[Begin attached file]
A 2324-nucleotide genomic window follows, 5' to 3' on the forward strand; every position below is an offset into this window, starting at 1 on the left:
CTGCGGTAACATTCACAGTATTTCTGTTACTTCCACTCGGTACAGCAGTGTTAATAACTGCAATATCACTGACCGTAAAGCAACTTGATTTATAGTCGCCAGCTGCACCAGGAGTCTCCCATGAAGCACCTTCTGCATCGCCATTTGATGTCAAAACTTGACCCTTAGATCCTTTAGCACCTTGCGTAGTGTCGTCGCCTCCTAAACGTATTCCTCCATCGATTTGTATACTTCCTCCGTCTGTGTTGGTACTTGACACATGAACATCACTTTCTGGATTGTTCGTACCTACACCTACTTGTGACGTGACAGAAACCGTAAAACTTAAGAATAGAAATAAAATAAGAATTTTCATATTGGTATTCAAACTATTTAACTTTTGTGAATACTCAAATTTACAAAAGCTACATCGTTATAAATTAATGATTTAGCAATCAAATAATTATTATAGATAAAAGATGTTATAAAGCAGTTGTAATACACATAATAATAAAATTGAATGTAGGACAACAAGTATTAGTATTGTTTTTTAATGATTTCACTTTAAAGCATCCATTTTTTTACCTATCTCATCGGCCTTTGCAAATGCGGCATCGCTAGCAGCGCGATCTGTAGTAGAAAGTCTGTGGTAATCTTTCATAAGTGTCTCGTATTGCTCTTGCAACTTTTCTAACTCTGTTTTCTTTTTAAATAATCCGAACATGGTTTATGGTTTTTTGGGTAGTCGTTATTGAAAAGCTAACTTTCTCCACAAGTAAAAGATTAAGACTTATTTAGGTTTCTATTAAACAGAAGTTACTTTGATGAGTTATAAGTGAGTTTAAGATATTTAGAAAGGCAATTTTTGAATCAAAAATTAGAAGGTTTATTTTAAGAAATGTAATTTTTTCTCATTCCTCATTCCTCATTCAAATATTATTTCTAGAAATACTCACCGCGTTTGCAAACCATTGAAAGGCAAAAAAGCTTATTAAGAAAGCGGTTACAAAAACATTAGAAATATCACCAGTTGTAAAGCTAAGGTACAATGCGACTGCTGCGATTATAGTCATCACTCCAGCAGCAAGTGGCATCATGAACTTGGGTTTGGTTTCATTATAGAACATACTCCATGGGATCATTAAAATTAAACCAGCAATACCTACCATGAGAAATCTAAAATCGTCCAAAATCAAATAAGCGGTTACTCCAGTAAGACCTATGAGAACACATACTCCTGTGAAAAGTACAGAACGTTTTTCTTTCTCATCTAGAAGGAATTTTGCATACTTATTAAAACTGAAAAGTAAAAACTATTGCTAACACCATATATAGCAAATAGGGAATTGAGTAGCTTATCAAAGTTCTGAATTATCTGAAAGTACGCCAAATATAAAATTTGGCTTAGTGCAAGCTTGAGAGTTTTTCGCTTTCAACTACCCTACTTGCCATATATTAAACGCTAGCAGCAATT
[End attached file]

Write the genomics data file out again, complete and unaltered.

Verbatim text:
A 2324-nucleotide genomic window follows, 5' to 3' on the forward strand; every position below is an offset into this window, starting at 1 on the left:
CTGCGGTAACATTCACAGTATTTCTGTTACTTCCACTCGGTACAGCAGTGTTAATAACTGCAATATCACTGACCGTAAAGCAACTTGATTTATAGTCGCCAGCTGCACCAGGAGTCTCCCATGAAGCACCTTCTGCATCGCCATTTGATGTCAAAACTTGACCCTTAGATCCTTTAGCACCTTGCGTAGTGTCGTCGCCTCCTAAACGTATTCCTCCATCGATTTGTATACTTCCTCCGTCTGTGTTGGTACTTGACACATGAACATCACTTTCTGGATTGTTCGTACCTACACCTACTTGTGACGTGACAGAAACCGTAAAACTTAAGAATAGAAATAAAATAAGAATTTTCATATTGGTATTCAAACTATTTAACTTTTGTGAATACTCAAATTTACAAAAGCTACATCGTTATAAATTAATGATTTAGCAATCAAATAATTATTATAGATAAAAGATGTTATAAAGCAGTTGTAATACACATAATAATAAAATTGAATGTAGGACAACAAGTATTAGTATTGTTTTTTAATGATTTCACTTTAAAGCATCCATTTTTTTACCTATCTCATCGGCCTTTGCAAATGCGGCATCGCTAGCAGCGCGATCTGTAGTAGAAAGTCTGTGGTAATCTTTCATAAGTGTCTCGTATTGCTCTTGCAACTTTTCTAACTCTGTTTTCTTTTTAAATAATCCGAACATGGTTTATGGTTTTTTGGGTAGTCGTTATTGAAAAGCTAACTTTCTCCACAAGTAAAAGATTAAGACTTATTTAGGTTTCTATTAAACAGAAGTTACTTTGATGAGTTATAAGTGAGTTTAAGATATTTAGAAAGGCAATTTTTGAATCAAAAATTAGAAGGTTTATTTTAAGAAATGTAATTTTTTCTCATTCCTCATTCCTCATTCAAATATTATTTCTAGAAATACTCACCGCGTTTGCAAACCATTGAAAGGCAAAAAAGCTTATTAAGAAAGCGGTTACAAAAACATTAGAAATATCACCAGTTGTAAAGCTAAGGTACAATGCGACTGCTGCGATTATAGTCATCACTCCAGCAGCAAGTGGCATCATGAACTTGGGTTTGGTTTCATTATAGAACATACTCCATGGGATCATTAAAATTAAACCAGCAATACCTACCATGAGAAATCTAAAATCGTCCAAAATCAAATAAGCGGTTACTCCAGTAAGACCTATGAGAACACATACTCCTGTGAAAAGTACAGAACGTTTTTCTTTCTCATCTAGAAGGAATTTTGCATACTTATTAAAACTGAAAAGTAAAAACTATTGCTAACACCATATATAGCAAATAGGGAATTGAGTAGCTTATCAAAGTTCTGAATTATCTGAAAGTACGCCAAATATAAAATTTGGCTTAGTGCAAGCTTGAGAGTTTTTCGCTTTCAACTACCCTACTTGCCATATATTAAACGCTAGCAGCAATT